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Messages - Paul

Pages: 1 [2]
16
Tech- - Engine / Valve cover design
« on: June 29, 2008, 07:35:21 AM »
I have a 1963 Chrysler New Yorker, and it has separate brackets that bolt to the engine under the valve cover bolts to hold the spark plug wires.  I have also seen some 1963 Chrysler New Yorker's with the 413 engine that have the spark plug wire holders welded to the valve covers.  Which is correct for 1963 Chrysler New Yorker with the 413 engine?  In its short life, it has had a few parts replaced with parts from other years.  I just don't know what is correct any longer.... thanks Junk...

17
General Tech- - BRAKES / "over-boost" from new booster?
« on: June 21, 2008, 05:48:33 PM »
Sometimes a thought comes to me at the strangest time.  Today, I was looking at some cars at a car show, and I thought back about this thread.  That is when it came to me that you might just have the proportioning valve installed backward.  Usually they are stamped with a "R" at the port that the rear line goes to.  If you put it on backward, that will definitely give you the "over boost" condition that you are referring to.  Check this before you do any thing else.  Sometimes, it is the simplest things that get reversed, and reek havoc with your mind and car.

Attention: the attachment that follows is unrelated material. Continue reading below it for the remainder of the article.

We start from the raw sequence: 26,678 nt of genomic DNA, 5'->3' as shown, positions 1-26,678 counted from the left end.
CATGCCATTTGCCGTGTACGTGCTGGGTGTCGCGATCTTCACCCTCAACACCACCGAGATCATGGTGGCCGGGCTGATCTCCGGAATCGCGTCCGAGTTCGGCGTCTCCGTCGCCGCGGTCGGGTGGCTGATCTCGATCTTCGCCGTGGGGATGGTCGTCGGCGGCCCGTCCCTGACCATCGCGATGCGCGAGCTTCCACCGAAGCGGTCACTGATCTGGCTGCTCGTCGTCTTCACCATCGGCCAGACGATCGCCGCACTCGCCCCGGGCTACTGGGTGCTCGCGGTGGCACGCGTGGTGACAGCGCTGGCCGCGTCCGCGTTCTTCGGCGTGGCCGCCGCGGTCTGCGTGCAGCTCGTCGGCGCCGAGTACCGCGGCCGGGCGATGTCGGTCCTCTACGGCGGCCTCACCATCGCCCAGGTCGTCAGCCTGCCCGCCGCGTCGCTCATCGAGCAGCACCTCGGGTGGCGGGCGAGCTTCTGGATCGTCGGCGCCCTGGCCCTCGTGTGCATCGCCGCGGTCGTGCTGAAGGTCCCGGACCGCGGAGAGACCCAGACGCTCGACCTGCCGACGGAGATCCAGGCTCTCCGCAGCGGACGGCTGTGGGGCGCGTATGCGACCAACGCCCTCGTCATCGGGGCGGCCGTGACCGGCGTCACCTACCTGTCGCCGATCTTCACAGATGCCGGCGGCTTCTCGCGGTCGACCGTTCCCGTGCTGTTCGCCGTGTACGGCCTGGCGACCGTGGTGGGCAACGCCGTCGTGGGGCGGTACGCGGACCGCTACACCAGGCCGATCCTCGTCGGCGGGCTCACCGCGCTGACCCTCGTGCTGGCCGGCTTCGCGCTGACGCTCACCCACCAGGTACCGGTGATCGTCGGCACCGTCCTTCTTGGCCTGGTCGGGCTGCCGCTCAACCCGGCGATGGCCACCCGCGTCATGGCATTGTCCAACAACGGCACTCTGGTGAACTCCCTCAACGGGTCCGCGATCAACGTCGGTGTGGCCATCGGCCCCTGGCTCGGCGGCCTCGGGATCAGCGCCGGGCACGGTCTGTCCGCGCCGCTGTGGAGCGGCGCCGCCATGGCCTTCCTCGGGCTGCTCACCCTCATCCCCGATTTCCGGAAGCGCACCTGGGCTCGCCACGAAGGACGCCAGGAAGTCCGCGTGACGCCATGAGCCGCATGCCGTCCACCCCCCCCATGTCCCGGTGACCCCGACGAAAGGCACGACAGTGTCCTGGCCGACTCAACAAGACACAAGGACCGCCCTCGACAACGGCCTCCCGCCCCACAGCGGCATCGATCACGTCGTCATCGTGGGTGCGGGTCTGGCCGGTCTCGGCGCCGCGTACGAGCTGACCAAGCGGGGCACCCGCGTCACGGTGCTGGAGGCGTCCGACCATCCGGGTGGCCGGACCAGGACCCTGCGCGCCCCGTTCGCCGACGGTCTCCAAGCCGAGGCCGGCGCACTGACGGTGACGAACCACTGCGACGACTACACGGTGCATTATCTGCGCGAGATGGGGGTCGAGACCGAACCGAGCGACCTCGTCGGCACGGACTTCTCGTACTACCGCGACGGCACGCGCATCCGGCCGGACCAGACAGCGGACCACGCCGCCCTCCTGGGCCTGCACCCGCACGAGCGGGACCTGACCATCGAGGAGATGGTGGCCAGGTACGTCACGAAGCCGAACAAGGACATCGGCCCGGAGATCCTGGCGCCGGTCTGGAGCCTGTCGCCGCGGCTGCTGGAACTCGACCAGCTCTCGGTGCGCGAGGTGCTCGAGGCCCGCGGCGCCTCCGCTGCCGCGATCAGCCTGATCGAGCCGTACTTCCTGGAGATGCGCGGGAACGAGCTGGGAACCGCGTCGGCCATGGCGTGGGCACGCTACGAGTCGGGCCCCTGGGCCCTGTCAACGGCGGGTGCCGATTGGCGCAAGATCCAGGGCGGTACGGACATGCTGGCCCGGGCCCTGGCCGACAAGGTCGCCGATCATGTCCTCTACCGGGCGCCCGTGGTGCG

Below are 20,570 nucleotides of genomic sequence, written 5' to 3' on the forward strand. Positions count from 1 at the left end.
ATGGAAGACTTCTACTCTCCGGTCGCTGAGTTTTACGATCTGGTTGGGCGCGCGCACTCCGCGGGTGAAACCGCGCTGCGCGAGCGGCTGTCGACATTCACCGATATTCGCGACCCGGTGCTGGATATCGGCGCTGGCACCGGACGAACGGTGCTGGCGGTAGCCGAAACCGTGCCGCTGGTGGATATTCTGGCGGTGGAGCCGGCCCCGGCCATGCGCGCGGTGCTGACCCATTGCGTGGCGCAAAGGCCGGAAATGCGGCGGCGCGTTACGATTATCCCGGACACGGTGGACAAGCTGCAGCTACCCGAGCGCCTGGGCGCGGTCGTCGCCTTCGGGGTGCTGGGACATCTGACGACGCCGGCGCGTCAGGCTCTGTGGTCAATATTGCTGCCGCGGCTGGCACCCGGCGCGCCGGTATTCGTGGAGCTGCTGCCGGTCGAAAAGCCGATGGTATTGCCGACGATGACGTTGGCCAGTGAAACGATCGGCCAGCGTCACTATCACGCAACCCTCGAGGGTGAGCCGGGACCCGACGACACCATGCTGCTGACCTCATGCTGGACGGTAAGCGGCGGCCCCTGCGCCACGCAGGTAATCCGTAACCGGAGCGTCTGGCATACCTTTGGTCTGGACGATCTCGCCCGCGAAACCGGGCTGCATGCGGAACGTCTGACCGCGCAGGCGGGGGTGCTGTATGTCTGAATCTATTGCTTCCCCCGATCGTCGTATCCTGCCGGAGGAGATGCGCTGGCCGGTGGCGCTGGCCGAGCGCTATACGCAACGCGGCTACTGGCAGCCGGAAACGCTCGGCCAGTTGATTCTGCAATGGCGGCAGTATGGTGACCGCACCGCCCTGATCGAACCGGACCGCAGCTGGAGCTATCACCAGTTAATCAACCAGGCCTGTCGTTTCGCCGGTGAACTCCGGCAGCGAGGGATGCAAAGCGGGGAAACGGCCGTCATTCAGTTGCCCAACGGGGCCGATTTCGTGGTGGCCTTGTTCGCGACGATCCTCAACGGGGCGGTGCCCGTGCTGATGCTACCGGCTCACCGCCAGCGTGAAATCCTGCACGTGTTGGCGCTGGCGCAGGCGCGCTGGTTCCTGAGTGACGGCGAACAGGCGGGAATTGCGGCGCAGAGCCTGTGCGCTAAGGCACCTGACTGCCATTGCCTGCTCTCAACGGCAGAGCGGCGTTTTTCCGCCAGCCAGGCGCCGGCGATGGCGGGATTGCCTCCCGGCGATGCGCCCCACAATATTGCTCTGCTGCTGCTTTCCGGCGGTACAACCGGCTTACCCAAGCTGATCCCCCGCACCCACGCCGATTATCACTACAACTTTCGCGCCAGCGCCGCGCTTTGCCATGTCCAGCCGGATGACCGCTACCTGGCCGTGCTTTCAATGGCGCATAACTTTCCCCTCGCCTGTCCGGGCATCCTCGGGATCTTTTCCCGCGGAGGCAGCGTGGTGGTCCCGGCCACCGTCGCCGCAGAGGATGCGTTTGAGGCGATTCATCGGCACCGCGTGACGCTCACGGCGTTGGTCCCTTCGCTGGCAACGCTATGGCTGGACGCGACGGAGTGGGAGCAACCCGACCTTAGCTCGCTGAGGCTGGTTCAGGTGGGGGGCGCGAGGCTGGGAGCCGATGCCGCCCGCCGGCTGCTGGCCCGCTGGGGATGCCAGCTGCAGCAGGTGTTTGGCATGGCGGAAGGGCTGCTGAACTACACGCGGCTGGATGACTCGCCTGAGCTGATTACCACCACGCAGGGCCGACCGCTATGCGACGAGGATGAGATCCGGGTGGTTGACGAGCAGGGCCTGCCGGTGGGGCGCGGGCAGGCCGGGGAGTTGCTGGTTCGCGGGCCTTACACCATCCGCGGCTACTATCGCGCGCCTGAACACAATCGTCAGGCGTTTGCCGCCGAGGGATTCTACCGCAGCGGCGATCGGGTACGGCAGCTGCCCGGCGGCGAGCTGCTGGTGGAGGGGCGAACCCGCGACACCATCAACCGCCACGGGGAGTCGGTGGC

I also looked up the part numbers for the disk brake option for a 1967, which I believe your car is, based on your signature line.  The Wagner part number for 1967 is 64874.  The 1071 is a 75818.  I have no idea how they differ, but that might be one of the problems also.  The caliper numbers are also different.  I would suggest that you use the master cylinder that matches the year of the caliper use, so the system is properly balanced.  Calipers and master cylinders are designed to work in tandem, and you shouldn't mix different year parts in the system. 
 
Junk2008-06-21 22:58:48

18
General Tech- - BRAKES / "over-boost" from new booster?